5 important connecting flight considerations

In an ideal travel world, all fights would be non-stop. But realistically, that isn’t going to happen. If anything, airline cost-cutting and cutbacks mean less and less of those non-stops. Especially as airlines reduce their presence at one-time hubs. St. Louis, Pittsburgh, Raleigh-Durham and Cincinnati all come to mind as airports with reduced non-stop options. But there are many others.

So if a connection is the only option, or the only reasonably priced option, how do you make it as painless delayed_flightsas possible? Here are a few suggestions ranging from what may seem obvious, to more complicated issues.

1. Try to keep it on one airline if possible: Which these days is easier said than done. Often a connection shown, for example, on United Airlines, might be United connecting to US Airways with a code share. I don’t care what airlines say – code-shares are not as seamless as they imply.

Not that either airline will be malicious, but the truth is airlines do not care as as much about another carrier’s passengers as they will about their own. this is especially so in terms of holding planes for a late-arriving connecting flight, getting baggage transferred, etc.

Consider a commuter carrier as a two-airline connection. (In most cases, they actually are.) Personally, I would estimate that 90 percent of my missed connections involve a commuter carrier, either because that small plane was late and the parent company wouldn’t hold the flight, or communications don’t run smoothly between the two airlines.

Last year, for example, I was on a United flight into Chicago that was delayed upon arrival by the gate not being available, and had only about 15 minutes to make my connection. After running at as close to full speed as I can get with a carry-on rolling bag, I was told at the United Express flight (in another concourse) that I had missed check-in time. As were four other passengers from my original flight who arrived a few minutes later. United Express claimed they had not been advised of any connecting passengers by United and it was now too late.

2. Don’t assume just because a website says it works, that the connecting flights have enough time between them: “Minimum connecting time” is an inexact science.

I get asked all the time when I offer flights to clients, with connecting times ranging from 45 minutes to 2 hours, “Is that enough?” And the answer is, “Well usually, but …”

The basic answer is that airlines don’t schedule connections they can’t generally meet, because it is a major hassle to deal with passengers and luggage that don’t make those connections.

On the other hand, the “minimum connecting time” doesn’t allow for stopping for snacks or a meal between flights, (especially for families with children where not eating is not an option) or for travelers who might not move as fast as they used to, or for any delays whatsoever.

3. Consider the likely weather. The short version of this is that it snows in a lot of cities in winter (and often in fall, and spring). Some cities deal with snow and other weather better than others. Minneapolis Airport, for example, seldom closes. Denver manages some storms but not all of them. Places like Atlanta and Washington, D.C., may seldom get snow, but when they do, it closes them down completely.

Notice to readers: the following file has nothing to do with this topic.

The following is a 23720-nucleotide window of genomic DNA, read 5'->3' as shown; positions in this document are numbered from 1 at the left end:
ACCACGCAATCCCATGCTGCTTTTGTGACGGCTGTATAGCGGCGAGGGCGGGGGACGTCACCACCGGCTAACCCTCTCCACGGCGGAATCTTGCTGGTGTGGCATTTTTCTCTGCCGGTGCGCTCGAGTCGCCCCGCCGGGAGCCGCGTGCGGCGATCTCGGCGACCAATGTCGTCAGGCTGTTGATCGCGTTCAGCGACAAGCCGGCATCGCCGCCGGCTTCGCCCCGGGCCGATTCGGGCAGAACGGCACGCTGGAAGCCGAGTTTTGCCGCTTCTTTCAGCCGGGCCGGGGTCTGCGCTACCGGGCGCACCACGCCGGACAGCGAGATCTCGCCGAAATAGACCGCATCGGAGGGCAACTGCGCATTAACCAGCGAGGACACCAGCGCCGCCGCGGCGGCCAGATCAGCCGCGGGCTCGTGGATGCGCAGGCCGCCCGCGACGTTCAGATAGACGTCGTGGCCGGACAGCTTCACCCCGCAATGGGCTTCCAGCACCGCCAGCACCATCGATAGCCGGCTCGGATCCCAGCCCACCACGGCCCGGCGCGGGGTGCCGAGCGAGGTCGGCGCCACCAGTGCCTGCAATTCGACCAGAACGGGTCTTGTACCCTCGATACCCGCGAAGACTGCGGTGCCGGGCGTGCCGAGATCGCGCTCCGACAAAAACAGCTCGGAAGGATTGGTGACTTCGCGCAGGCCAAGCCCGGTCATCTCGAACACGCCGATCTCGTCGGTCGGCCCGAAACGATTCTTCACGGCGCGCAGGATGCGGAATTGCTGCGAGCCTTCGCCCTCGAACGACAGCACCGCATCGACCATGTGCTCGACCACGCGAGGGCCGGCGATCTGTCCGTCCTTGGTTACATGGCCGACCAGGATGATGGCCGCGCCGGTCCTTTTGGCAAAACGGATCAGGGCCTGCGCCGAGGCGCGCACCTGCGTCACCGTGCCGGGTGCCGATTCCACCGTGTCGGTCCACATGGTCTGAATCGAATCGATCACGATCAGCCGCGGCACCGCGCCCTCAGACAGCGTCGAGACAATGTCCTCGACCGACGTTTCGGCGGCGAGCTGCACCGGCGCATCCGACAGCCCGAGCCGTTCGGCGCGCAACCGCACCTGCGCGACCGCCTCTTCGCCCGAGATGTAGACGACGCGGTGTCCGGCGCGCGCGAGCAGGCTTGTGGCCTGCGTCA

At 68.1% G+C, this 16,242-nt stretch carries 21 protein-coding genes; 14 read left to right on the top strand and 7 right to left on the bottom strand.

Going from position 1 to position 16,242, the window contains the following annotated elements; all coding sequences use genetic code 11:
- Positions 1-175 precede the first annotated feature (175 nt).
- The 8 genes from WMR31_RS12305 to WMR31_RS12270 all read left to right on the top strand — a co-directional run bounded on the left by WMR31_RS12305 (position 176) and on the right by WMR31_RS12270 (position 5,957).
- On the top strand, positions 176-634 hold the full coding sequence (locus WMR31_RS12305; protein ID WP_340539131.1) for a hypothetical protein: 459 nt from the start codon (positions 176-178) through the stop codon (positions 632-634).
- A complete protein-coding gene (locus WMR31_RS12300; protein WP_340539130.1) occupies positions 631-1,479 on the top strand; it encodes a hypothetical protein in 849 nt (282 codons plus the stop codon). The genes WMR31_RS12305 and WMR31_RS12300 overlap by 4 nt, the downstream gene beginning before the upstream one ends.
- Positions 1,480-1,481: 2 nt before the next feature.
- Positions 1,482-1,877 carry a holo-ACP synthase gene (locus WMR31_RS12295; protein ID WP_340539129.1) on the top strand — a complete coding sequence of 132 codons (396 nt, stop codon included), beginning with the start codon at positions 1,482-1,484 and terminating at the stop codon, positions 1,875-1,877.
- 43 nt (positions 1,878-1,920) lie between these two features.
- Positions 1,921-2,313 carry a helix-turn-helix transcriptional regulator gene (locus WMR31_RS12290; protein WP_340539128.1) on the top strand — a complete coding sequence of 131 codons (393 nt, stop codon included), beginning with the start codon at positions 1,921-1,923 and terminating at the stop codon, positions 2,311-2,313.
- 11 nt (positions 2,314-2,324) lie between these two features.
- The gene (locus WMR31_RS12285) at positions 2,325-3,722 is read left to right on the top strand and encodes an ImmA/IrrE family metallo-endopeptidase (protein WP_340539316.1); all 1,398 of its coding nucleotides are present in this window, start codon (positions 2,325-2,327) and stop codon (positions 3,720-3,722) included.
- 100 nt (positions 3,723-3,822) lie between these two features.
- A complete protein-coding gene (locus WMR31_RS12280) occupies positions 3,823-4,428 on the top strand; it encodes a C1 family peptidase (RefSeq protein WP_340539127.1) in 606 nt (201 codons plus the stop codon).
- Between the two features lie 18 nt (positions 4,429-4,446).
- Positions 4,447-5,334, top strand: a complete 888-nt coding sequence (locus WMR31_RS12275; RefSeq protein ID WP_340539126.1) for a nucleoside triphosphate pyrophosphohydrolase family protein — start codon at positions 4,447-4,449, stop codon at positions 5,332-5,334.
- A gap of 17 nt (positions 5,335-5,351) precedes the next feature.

In addition, there are other local climate issues that come up regularly – thunderstorms in Chicago, New York and Dallas in the late afternoon during the summer are a regular problem that can delay flights. Clouds and fog at San Francisco Airport delay flights regularly as well, especially during the winter rainy season.

4. Ask your travel agent’s advice, or research online, about temporary airport issues. For example, most (but admittedly not all) agents know that JFK has a major runway closure for a few months. This is causing huge delays that may not be reflected in schedules.

Also, United Express commuter flights in Denver are currently mostly going out of what amounts to an auxiliary terminal that is both overcrowded and a LONG walk from most of the other gates. (My sense is that this situation will eventually be improved, but not anytime in the near future.)

5. Consider the worst case scenario. If you are on, say American Airlines in Chicago and you miss a connecting flight to LaGuardia, there will likely be another flight within an hour. If you are on Continental Airlines in Houston and miss the only flight to Sao Paolo, you will wait 24 hours for the next flight.

It also makes a big difference whether you are traveling, say, on a Wednesday in April or on a summer weekend. Midweek flights normally have have plenty of backup space, but weekend summer flights are normally packed. Missing your connection when following flights are packed can mean lots of extra time at the airport.

And finally, a lot of it comes down to your own personal comfort level. If you are the type of person who likes getting to the airport just in time to board when you have cleared security, you may feel more comfortable with a tight connection. If you get nervous without plenty of extra time to check in for your original flight, then why stress yourself out with a tight connection?